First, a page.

Bread – Oriented

December 4, 2013

Readings for Wednesday, December 4, 2013, designated by the 1979 Book of Common Prayer: Amos 3:12-4:5; 2 Pet. 3:1-10; Matt. 21:23-32; Psalms 12,13,14,119:1-24


For those of you who follow along with the readings above from the Daily Office in the Book of Common Prayer, you will note that we have shifted from Year One to Year Two and gone from the back to the front. This is simply because the church calendar does not begin on January 1; it begins four weeks before Christmas, which we call Advent. Therefore, the readings are from the Week of 1 Advent, Year Two, for Wednesday.

Enough for orientation.

Except for the fact that our readings today are about orientation, setting our feet in the correct direction. In Amos, the people believed that their prosperity was a gift from God, when in fact it was built on oppression. Amos reminds Israel to not be oriented to wealth and prosperity but to the day of the Lord, when each person, pagan and Christian, will be judged. In Peter, the theme of the day of the Lord is picked up when he reminds the Christians of his age to ignore the scoffers who are asking, “where is God?,” and instead be oriented toward the promise of God that He will return, reminding them that God’s time and His timing is not ours. In Matthew, Jesus reminds us to be oriented toward action, dealing with ourselves and God honestly, recognizing the difference between acts and statements. The readings from Psalms orient us toward obedience to the commands of God, rather than adherence to the world’s requirements.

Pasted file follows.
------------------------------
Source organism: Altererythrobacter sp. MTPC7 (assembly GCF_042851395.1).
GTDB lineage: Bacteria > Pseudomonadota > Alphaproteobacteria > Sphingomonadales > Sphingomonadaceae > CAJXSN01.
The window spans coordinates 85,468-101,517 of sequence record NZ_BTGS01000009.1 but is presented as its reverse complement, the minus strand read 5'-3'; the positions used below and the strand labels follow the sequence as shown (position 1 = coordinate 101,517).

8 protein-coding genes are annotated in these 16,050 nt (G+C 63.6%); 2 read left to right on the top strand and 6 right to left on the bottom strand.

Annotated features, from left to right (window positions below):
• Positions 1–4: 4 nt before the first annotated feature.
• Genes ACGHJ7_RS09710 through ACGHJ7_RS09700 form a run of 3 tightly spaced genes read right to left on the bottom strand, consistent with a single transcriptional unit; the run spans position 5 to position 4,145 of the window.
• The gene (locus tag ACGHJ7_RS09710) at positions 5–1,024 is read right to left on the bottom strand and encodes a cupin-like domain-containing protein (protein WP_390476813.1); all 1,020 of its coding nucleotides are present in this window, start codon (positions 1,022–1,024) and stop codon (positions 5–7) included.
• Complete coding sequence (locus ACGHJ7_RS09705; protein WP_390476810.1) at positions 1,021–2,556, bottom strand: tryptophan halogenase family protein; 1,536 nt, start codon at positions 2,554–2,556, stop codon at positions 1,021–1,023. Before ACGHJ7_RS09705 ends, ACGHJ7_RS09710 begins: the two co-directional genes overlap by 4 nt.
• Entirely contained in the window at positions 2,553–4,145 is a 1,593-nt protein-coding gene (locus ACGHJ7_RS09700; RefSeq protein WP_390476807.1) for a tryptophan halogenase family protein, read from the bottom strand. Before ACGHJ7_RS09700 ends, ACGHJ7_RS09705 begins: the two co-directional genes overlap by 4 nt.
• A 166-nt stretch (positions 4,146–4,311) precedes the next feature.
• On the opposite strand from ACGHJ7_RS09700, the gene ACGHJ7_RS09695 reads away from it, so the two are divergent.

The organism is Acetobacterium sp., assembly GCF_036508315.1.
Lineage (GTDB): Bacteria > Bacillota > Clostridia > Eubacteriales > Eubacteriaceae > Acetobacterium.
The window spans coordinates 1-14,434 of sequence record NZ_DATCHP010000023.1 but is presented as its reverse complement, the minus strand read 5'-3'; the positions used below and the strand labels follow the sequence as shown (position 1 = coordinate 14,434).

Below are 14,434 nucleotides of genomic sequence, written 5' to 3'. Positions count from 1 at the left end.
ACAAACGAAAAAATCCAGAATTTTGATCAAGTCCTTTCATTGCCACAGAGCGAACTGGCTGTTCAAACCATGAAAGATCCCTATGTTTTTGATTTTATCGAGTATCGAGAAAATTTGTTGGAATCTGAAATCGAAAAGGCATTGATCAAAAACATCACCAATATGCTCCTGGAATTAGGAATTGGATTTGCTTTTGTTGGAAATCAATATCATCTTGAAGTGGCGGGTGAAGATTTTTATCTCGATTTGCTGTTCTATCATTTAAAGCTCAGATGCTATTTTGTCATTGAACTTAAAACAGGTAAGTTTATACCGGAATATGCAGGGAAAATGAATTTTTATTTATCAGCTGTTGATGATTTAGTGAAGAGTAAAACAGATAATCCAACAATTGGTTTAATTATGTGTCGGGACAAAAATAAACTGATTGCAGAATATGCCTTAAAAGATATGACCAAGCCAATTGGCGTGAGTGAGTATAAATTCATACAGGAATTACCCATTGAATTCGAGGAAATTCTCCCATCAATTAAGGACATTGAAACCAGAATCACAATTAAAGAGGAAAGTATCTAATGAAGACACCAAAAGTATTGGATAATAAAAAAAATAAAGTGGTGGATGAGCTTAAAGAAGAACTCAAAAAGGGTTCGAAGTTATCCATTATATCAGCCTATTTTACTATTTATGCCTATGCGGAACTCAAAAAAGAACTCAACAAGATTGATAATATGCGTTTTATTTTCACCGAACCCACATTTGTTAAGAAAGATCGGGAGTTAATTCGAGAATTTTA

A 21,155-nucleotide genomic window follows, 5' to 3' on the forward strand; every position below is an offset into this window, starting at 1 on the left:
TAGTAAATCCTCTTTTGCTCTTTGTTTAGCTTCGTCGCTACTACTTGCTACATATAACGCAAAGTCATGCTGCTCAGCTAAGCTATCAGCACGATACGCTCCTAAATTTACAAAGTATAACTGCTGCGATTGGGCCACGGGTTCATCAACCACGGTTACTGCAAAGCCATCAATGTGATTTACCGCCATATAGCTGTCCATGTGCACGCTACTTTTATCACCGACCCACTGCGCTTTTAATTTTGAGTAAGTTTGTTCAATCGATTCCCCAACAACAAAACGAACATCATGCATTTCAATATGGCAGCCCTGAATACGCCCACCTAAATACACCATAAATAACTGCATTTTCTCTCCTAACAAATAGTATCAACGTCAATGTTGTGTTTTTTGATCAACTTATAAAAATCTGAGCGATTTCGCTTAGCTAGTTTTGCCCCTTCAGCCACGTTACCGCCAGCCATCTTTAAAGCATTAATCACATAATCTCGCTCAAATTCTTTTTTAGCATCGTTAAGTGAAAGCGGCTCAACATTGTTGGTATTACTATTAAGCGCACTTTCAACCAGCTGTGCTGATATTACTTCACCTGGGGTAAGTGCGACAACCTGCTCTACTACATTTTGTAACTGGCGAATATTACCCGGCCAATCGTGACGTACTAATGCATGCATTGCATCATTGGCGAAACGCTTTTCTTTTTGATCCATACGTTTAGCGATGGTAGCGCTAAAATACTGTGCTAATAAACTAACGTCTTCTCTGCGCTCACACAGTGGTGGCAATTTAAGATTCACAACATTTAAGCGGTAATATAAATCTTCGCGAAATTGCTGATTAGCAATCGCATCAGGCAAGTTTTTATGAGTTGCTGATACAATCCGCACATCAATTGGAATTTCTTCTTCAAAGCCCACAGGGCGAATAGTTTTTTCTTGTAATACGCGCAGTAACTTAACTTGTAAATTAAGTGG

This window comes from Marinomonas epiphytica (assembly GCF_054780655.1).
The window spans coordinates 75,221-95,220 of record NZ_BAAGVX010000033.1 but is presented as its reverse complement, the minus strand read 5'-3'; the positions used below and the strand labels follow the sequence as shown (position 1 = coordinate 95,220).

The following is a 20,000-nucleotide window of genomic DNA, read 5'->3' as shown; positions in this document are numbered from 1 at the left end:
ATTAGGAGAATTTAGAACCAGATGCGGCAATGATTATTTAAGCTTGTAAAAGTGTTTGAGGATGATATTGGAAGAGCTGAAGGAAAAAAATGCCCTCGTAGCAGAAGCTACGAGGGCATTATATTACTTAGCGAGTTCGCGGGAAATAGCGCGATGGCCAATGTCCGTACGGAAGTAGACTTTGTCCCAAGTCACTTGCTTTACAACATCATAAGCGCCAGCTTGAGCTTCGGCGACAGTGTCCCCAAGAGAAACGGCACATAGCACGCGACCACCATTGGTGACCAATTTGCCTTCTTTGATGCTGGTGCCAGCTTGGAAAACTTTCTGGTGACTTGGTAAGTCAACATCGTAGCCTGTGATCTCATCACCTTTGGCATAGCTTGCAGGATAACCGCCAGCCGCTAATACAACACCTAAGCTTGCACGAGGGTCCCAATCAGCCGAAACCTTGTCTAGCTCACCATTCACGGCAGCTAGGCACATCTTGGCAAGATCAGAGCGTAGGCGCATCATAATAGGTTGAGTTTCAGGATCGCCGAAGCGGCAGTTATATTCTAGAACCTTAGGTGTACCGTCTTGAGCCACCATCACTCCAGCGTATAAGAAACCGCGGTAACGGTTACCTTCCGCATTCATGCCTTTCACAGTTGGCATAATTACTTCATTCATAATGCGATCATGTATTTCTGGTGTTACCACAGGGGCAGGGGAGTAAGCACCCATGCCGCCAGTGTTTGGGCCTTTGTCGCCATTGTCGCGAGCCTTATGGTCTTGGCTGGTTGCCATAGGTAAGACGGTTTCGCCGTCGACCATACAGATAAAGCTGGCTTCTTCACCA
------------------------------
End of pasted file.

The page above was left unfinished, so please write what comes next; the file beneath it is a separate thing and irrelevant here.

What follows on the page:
And all this orientation, when placed within the season of Advent, points us like a laser toward the Christ in Christmas, when God began construction of the bridge back to Him by sending His Son to be born among us as man.

In Amos, we are called to repentance because we are oriented toward outside circumstances rather than inside reality. When we re-orient toward our inward reality, we see our sin, which will be judged. In Matthew, Christ orients us away from pious words symbolizing nothing to action arising from our obedience to our calling as Christ’s saved. In Peter, we orient away from complaining about the present to anticipation of the future reality of His second coming.

I knew a kid once who was really proud of his ability to orient himself properly to the compass directions and, therefore, to a map. In fact, he won several contests because he was so good at it.

The map is only as good as your proper relationship, your proper orientation to it. Hold a map upside down and following it will lead you to lost city instead of found city. We have a map laid out for us in Scripture, by our Lord. But to read it, we must be in proper relationship to it. Are you one of the people in Amos who are so focused on your success that you fail to see your sin? Are you one of the people in Matthew who are so tied up in religiosity that you fail to realize that there is no good fruit? Are you one of the people in Peter who are so concerned about the present that there is no meaning in the future? If so, you need to re-orient yourself toward Christmas, not the holiday but the first coming of Christ – His arrival on earth to save you. Then the map will become much easier to read.


© 2013 GBF


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